No Contact: Could smart phones spur contactless payment card adoption?

RFID-based contactless payment cards are fast, secure and largely unused. Smart phones may be called in to help.

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In the past, mobile operators and payment associations wrestled over who controlled the real estate where the application resided, says Ken Warren, smart card business manager at Cryptography Research Inc., a developer of mobile security intellectual property in San Francisco. That has changed. The trend is toward integrating the applications into the phone but allowing banks to manage that piece. “A lot of telecom operators realize that they don’t want to be banks and are happy to let the banks keep control of that side of things,” Warren says.

> But another roadblock to mobile payments is the fact that the major mobile operators in the U.S. aren’t fully on board yet. While pilots with phones from Motorola Inc. and Nokia have taken place, the carriers don’t currently offer NFC phones in the U.S. “Products aren’t coming through the channel,” says Peter Wakim, Nokia’s director of corporate venturing for the Americas.

> The phone maker will soon offer its model 6131 NFC flip phone directly to consumers online. But until the mobile operators embrace the technology, mass-market acceptance won’t come, he says.

> Other stakeholders are more bullish. “By 2010, 23% of all middle- and high-end mobile handsets will have the NFC feature on board,” says Manuel Albers, director of regional marketing for the Americas at NXP Semiconductors, an Eindhoven, Netherlands-based maker of NFC chips for cell phones.

> In a March survey of 800 Visa credit card customers, 58% of the respondents said they were interested in having a cellular phone with mobile payment capabilities, and 90% said they would be willing to pay more for a phone with those capabilities.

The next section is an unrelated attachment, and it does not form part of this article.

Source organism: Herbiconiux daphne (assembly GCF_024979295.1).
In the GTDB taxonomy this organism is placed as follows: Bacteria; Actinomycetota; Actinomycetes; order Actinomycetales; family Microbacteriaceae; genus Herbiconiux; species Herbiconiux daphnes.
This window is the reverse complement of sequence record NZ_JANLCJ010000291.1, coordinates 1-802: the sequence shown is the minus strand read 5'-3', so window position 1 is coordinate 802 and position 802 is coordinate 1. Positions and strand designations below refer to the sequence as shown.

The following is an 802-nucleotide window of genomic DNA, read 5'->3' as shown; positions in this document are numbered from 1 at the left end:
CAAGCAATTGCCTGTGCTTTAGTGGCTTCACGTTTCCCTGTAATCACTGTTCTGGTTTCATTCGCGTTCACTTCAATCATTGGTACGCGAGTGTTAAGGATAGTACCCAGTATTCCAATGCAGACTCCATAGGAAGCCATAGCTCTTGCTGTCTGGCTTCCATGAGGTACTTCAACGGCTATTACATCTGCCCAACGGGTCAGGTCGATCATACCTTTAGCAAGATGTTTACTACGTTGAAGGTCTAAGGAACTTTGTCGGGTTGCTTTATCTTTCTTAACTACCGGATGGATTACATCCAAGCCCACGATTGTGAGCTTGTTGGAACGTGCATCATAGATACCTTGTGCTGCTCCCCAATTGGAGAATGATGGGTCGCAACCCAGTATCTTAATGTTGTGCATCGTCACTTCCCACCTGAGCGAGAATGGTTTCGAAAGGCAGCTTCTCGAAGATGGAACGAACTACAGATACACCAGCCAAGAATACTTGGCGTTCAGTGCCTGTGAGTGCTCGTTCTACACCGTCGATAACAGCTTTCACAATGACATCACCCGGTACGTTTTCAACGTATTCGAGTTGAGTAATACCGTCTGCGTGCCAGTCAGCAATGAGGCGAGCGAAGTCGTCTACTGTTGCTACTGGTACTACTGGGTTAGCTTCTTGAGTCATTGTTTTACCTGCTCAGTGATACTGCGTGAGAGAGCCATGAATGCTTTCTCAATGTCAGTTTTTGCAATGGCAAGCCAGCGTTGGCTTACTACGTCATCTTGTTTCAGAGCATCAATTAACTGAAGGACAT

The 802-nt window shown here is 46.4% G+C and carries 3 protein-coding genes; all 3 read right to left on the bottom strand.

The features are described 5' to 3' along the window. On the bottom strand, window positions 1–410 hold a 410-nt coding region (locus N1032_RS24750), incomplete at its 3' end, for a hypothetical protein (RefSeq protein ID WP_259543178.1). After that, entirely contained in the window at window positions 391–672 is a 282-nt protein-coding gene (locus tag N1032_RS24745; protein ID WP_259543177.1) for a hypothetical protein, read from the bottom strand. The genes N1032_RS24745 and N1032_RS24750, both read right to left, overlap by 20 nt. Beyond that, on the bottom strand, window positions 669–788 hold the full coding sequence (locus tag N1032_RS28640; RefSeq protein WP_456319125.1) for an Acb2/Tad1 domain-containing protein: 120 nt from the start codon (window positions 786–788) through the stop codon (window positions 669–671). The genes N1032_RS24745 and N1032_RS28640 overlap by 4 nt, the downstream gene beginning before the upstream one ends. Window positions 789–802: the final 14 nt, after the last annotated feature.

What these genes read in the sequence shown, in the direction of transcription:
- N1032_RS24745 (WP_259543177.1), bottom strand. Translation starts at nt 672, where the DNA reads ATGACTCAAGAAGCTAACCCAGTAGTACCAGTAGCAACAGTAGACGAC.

Art Kranzley, executive vice president and group executive of the advanced payments customer group at MasterCard, predicts that “in six months, every network operator will sell phones with near-field capability.”

> Both contactless technology and the underlying business processes to support it are still maturing. The Philips Arena trial involved four partners, and many details had to be worked out. “We want everything to tie in on the back end. There was a lot of testing of those components,” Lee says. Having a limited number of partners to work with also meant less flexibility. Going forward, Lee would like to offer prepaid cards and expand the trial to more users, once Atlanta Spirit’s partners are ready to support them.

> A bigger issue for Lee is figuring out how to integrate the technology into current business processes. Functionally, using contactless technology doesn’t change the basic transaction. But, for example, “how do you leave a tip when you pay by [contactless] phone?” he asks. Or if the customer orders food from his stadium seat, how do you arrange for pickup at the concession window? “The one thing we can’t allow,” he says, “is for the technology to get ahead of us.” 

Copyright © 2007 IDG Communications, Inc.

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